Don’t be afraid of mistakes. “Unless you’ve done it 500 times the key lessons aren’t going to sink in,” says Michael Karmody. He recommends making 2-foot-square samples. This is enough concrete to test the mix design and see how it will react in a full- scale pour while giving the customer an accurate picture of the finished product. Buddy Rhodes offers a corollary: “Experiment in your shop, not in someone’s kitchen.”
“Don’t bite off more than you can pour.” Fu-Tung Cheng recommends starting out on small projects. Larger ones can get away from an inexperienced fabricator.
“Use the right mix for the job.” Michael Dahl stresses controlling the water-to-cement ratio to avoid weak countertops and cracking. Most of these experts use a dry mix to avoid seepage and excess bleed water. Tom Ralston stresses using well-graded aggregate. “I always use angular aggregate because it can lock itself together, where round can’t.” He sometimes uses a shrink-reducing admixture such as Eclipse from Grace Construction Products or Tetraguard from Master Builders.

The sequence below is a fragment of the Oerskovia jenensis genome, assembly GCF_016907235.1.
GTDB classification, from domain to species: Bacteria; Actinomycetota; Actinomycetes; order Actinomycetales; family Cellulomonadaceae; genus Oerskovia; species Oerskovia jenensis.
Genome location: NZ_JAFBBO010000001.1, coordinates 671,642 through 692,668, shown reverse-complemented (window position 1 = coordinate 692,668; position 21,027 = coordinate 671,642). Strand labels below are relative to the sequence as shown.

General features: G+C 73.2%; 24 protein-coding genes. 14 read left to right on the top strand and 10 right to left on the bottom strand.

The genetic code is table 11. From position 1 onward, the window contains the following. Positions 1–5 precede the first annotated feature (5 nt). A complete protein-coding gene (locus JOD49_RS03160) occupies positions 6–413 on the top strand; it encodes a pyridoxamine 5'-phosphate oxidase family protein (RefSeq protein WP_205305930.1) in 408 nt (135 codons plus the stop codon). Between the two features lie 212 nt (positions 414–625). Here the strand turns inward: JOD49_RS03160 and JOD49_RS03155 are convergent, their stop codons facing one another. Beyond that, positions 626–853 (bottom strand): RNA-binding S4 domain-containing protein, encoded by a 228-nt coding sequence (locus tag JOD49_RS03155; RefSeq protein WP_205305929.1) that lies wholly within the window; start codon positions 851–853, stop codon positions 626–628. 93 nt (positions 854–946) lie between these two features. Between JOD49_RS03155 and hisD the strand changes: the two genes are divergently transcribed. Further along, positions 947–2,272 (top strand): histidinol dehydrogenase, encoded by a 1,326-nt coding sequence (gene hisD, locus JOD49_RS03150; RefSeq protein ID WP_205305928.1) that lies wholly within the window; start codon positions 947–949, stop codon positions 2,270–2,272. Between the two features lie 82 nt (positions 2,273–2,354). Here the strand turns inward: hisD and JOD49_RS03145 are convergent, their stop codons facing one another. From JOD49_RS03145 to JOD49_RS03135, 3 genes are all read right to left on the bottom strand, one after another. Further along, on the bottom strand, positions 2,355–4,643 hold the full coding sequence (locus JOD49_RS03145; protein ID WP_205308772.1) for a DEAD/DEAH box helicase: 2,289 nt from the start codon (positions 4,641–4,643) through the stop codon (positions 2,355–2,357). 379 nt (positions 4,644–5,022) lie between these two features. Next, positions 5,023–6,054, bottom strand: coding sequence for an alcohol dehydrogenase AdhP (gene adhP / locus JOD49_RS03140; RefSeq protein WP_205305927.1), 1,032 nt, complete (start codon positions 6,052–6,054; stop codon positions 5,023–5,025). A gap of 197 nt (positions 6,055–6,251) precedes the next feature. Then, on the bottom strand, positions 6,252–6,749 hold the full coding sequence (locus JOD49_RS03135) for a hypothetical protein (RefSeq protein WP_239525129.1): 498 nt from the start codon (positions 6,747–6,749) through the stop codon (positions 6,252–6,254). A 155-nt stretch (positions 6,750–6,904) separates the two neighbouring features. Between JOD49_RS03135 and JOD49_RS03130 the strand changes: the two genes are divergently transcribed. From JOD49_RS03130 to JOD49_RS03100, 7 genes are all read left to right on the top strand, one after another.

Double-check everything. “The smallest mistake in the field will prove agonizing in the end,” says Brandon Gore. He cites the story of an employee who trimmed three sides of a template in the field but missed the fourth side. The result? A slab ten inches too long.
Label templates carefully. Everyone agrees on the importance of remembering to turn the template upside down so when the precast is turned right side up the sink will be in the right place. Gore specifically recommends avoiding mix-ups by labeling templates carefully to identify which job they belong to.
You want your countertop to be perfect and beautiful, but you still have to keep your business in the black. “Don’t sacrifice quality, but keep the bottom line in mind,” says Jeff Girard.
All the experts agree on one piece of advice: get all the training and practice you can. “Study what’s out there and then make up your own mind,” Karmody says.